| 9:01 pm on Aug 30, 2006 (gmt 0)|
Links are either follow or nofollow; Google will treat them accordingly.
That does not mean a paid-for link will not be spotted; if you have the same link on every page, and / or the same anchor text on every site you buy links from, then google will have no problem identifying your program.
But the follow/nofollow is not an issue.
| 9:26 pm on Aug 30, 2006 (gmt 0)|
*will that look unnatural?*
Why would I have 19 nofollow and one without?
| 10:23 pm on Aug 30, 2006 (gmt 0)|
|Why would I have 19 nofollow and one without? |
according to MC, to demonstrate the other 19 are paid ads and the one the OP bought is the natural one the link seller really wants to link to.
hey, OP! thanks for the cool idea! just need to add 10% to my link budget to bribe link sellers to add no follow tag to my competitors' links :P
| 10:34 pm on Aug 30, 2006 (gmt 0)|
Thus, if an algo spots a homepage with 20 links & 19 have nofollows - this looks natural? Don't you think the algo would detect the webmaster is selling links and not pass juice?
| 10:37 pm on Aug 30, 2006 (gmt 0)|
Thus, if an algo spots a homepage with 20 links & 19 have nofollows - it will assume that this is natural? Don't you think the algo might detect the webmaster is selling links, preventing the site from passing juice? IMHO a page setup like this looks very fishy.
| 10:55 pm on Aug 30, 2006 (gmt 0)|
In view of the above weird conversation, may I rephrase?
No, it will not look unnatural to Google (which I thought was the question)
Yes, it could well look unnatural to a human being with a nofollow displayer.
Don't panic - just never forget that Google Does Not Like Paid For Links ;)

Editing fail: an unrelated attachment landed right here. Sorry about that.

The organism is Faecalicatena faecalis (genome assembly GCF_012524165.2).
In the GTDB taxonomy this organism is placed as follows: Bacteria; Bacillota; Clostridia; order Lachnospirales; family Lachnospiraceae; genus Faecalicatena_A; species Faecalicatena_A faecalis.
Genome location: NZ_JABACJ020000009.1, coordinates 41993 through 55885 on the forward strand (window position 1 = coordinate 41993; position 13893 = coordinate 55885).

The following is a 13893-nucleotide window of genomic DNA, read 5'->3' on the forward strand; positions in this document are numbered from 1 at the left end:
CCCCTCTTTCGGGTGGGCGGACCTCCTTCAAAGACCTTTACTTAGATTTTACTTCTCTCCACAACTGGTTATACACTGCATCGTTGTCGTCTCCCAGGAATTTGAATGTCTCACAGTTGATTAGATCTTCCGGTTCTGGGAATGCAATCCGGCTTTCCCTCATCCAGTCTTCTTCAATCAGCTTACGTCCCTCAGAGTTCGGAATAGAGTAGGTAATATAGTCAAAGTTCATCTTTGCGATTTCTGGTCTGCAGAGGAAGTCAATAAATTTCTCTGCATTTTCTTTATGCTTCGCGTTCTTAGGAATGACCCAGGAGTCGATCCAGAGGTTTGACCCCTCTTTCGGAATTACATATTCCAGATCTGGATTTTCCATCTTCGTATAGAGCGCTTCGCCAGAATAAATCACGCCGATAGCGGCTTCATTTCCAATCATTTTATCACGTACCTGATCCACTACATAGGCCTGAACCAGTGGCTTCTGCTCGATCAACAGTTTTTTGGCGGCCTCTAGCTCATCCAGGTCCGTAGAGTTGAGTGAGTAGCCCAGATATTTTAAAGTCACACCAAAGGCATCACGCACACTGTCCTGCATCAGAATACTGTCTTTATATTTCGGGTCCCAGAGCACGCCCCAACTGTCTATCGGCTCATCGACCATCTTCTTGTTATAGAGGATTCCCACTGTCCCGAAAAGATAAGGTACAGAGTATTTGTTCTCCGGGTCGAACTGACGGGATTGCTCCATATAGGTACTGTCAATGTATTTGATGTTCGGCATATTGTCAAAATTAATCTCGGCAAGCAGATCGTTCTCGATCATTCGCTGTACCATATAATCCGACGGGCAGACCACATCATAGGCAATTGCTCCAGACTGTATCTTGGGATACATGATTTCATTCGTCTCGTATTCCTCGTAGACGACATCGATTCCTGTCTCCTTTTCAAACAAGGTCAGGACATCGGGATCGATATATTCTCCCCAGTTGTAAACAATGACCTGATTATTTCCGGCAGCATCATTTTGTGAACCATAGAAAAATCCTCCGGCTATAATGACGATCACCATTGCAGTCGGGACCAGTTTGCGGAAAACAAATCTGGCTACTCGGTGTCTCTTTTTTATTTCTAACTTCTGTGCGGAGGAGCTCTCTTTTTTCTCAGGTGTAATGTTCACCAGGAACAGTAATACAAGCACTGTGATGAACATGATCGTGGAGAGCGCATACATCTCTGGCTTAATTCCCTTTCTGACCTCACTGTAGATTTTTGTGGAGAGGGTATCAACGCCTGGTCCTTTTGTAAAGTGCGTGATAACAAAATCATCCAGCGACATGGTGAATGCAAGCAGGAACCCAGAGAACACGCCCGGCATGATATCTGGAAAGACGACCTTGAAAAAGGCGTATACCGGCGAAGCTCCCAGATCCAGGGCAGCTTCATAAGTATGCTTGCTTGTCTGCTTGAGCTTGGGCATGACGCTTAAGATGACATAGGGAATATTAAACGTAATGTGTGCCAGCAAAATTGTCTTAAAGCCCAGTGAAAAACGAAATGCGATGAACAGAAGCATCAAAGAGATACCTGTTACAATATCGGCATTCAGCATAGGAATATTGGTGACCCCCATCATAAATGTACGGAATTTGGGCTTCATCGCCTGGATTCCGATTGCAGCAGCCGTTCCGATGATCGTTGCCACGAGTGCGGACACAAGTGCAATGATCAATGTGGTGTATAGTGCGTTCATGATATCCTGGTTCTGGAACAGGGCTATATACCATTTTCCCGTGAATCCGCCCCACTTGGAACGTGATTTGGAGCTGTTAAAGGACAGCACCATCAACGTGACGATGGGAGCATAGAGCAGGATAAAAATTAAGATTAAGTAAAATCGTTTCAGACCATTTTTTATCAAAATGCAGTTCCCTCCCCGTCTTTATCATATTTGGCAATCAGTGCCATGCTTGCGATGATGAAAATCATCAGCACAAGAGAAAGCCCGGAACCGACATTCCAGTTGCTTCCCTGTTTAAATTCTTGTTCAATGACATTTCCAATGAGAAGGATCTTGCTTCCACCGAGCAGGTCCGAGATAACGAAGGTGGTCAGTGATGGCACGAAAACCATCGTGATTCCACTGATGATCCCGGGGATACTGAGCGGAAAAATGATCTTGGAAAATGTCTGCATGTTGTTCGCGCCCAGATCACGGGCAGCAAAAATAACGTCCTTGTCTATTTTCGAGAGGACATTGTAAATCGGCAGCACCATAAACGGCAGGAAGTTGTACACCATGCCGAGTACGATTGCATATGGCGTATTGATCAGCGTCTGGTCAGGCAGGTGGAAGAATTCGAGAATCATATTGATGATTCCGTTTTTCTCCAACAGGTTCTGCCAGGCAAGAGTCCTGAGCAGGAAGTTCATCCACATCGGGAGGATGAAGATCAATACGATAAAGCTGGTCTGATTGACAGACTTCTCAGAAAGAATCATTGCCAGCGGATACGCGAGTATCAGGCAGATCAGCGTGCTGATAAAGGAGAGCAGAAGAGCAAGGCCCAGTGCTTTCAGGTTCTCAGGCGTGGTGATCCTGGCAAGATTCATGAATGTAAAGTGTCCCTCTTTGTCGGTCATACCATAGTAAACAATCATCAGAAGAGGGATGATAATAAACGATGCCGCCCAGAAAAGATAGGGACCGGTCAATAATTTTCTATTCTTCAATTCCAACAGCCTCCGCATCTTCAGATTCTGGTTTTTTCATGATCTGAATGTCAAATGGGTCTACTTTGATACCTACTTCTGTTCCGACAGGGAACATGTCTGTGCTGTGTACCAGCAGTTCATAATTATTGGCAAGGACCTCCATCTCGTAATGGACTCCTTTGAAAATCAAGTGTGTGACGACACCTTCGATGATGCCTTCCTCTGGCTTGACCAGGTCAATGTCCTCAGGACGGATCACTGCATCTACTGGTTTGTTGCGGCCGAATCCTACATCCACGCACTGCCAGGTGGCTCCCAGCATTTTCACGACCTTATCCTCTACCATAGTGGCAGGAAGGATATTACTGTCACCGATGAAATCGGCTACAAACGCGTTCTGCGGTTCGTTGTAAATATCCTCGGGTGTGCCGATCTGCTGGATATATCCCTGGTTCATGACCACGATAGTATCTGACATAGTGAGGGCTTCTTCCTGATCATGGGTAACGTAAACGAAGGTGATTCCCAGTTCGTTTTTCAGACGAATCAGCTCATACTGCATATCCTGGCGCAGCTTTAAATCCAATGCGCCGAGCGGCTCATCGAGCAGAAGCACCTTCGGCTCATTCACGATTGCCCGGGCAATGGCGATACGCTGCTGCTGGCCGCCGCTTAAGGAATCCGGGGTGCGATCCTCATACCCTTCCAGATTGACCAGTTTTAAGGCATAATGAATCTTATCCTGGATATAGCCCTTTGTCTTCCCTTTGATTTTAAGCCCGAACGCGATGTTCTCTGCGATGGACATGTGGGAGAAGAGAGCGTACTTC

| 11:08 pm on Aug 30, 2006 (gmt 0)|
Sorry for the near duplicate post (mods feel free to delete 1)
The fact that the engines hate paid links is a given. If their algo suspects a paid link, the link does not count as a vote.
A few questions:
Why would someone overuse a tag designed solely for the engines, if the webmaster's goal is to divert link juice to 1 page? Does this not look suspicious?
Agree, Disagree, Perhaps?
| 1:26 pm on Sep 1, 2006 (gmt 0)|
why do we always try to overuse stuff?
this topic sounds to me like: "will i not suffer if i create too good content?"
no follow tag was created to tell robots not to follow the links.
google tries to force us to use it if we sell/buy links.
i see nothing wrong about a page that has almost all links on it sponsored. this page makes me money.
just like google do not see anything wrong with MFAs. They do make them money, too.
| 4:00 pm on Sep 1, 2006 (gmt 0)|
|Why would someone overuse a tag designed solely for the engines, if the webmaster's goal is to divert link juice to 1 page? Does this not look suspicious? |
Suspicious to who? Who cares?
If you are doing something wrong, worry about that and its consequences.
If you are doing nothing wrong, then you have no need to worry.
| 5:37 pm on Sep 1, 2006 (gmt 0)|
This is not a question of right or wrong. I don't want to get into the whole paid links debate.
My question is: Will the algos consider overuse of the nofollow tag as a method for detecting a paid link, stripping its ability to pass juice?
| 1:35 am on Sep 3, 2006 (gmt 0)|
As far as I know there is no algo that determines if the link is paid or not. There is only indirect references by Matt Cutts that there might be something somewhere deep in Google that might be looking into that. And all of this is a just a part of their "trying to determine the link schemes designed to increase the PR"...
Nobody here could answer your question, since nobody here would know what excatly goes into determining the PR and in what proportions - never mind the great details as - "no-follow" links, "paid" links (or if they determine that at all), or the ratios of different types of links on the page...
To take it futher, it's hard to tell about the weight of "no-follow" links from experince on other sites - since there are some many more "powerful" factors that effect the rankings and the PR. So if something goes up or down it maybe because of different ratio of links on the page or it maybe because of hundereds of other factors... nobody knows... I bet $1 people at google don't know themselves... :c)
| 1:50 am on Sep 3, 2006 (gmt 0)|
What Quadrille said.
|My question is: Will the algos consider overuse of the nofollow tag as a method for detecting a paid link, stripping its ability to pass juice? |
You know, the G algo isn't some sort of artificial intelligence, it's a bumbling mechanical idiot. It's not nearly as sophisticated as some make it out to be. G can't even deal with spammers picking up recently expired domains and doing redirects - you think it's going to spot that? Don't sweat it, man.